To apply this more broadly, what good would it do in terms of promoting church unity for Christians seeking unity to lose their denominational identities and thus lose meaningful contact with their churches? They would no longer be able to form unifying bridges among the churches. Many movements for unity which have not taken a genuinely ecumenical approach have simply resulted in new religious groupings, hence complicating the problem of disunity. It is only when faithful Catholics, Presbyterians, Baptists, and others can come together as what they are, and be united on that basis, that they can foster real unity among Christians. The ecumenical developments in the Catholic charismatic renewal this past year likewise focused attention on the significance of the charismatic renewal for what could be called grass-roots ecumenism.

A document on local ecumenism released by the Vatican in July 1975 describes grass-roots ecumenical action in the following way: “A growing number of Christians in certain parts of the world seem to prefer to engage in local action which is ecumenical by means of informal groups of a spontaneous kind. These people are often motivated by renewed appreciation of the word of Christ: ‘... may they be one in us,... so that the world may believe it was you who sent me’ (John 17:2 1)...

“It is the kind of activity which springs up in a com¬mon environment or in a common social condition. Or it may arise in response to a common task or need. The result is a large number of highly diverse groups: action groups, prayer groups, community-building groups, reflection and dialogue groups, and evangelizing groups.

“A number of groups are made up of Christians who are rediscovering central Christian truths out of their confrontation with a surrounding world which appears de-Christianized and depersonalized.”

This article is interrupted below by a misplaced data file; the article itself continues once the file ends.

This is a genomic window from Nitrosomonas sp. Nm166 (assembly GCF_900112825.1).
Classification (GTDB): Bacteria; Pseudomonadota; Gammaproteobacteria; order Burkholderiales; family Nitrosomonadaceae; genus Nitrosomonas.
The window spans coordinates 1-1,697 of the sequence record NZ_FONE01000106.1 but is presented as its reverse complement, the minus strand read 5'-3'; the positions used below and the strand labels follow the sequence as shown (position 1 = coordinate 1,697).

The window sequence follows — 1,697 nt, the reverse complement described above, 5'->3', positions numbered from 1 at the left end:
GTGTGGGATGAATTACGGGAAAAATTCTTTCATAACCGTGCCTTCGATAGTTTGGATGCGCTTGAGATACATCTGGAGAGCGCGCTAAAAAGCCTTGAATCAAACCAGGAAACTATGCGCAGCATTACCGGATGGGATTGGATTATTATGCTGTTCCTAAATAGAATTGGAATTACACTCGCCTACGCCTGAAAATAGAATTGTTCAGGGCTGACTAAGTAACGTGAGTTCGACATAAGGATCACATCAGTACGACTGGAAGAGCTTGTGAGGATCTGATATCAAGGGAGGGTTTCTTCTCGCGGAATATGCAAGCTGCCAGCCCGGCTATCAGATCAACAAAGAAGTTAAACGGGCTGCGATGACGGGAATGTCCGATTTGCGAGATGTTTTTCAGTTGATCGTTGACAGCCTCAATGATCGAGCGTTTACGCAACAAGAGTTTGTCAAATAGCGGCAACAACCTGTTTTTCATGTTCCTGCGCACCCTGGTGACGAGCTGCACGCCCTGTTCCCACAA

It once could be almost taken for granted that most Catholics in the United States spent the bulk of their time—in school, in the neighborhood or social group, often even at work—with other Catholics. But today virtually the opposite is true: Catholics are spending increasingly less time in all-Catholic groups or situations. Indeed, many of their most frequent everyday contacts are with non-Christians. So when many Catholics experience the need to join together with committed Christians in their daily lives, they reach out to those who share a similar need for fellowship and support in the midst of a de-Christianized and depersonalized society. And these Christians are just as likely to be Reformed, Lutheran, or Methodist as they are to be Catholic. As the Vatican text on local ecumenism goes on to point out, this grass-roots thrust should be both encouraged and linked properly to the churches.

We should gratefully recognize the significance of the ecumenical action taking place among charismatics in some sections of the world, most notably in the United States, the British Commonwealth countries, and a num¬ber of other countries. Events like the Pentecost rally and the 1977 Kansas City conference show the vitality of grass-roots ecumenism in the renewal. At a time when many have felt the ecumenical movement has been losing strength, we see that a hunger for greater unity still exists among thousands of Christians.

Even though the charismatic renewal as a whole is not :entered primarily on matters of church unity, it does seem to be in a position to make a significant contribution to the spirituality and vitality of the ecumenical impulse in the churches.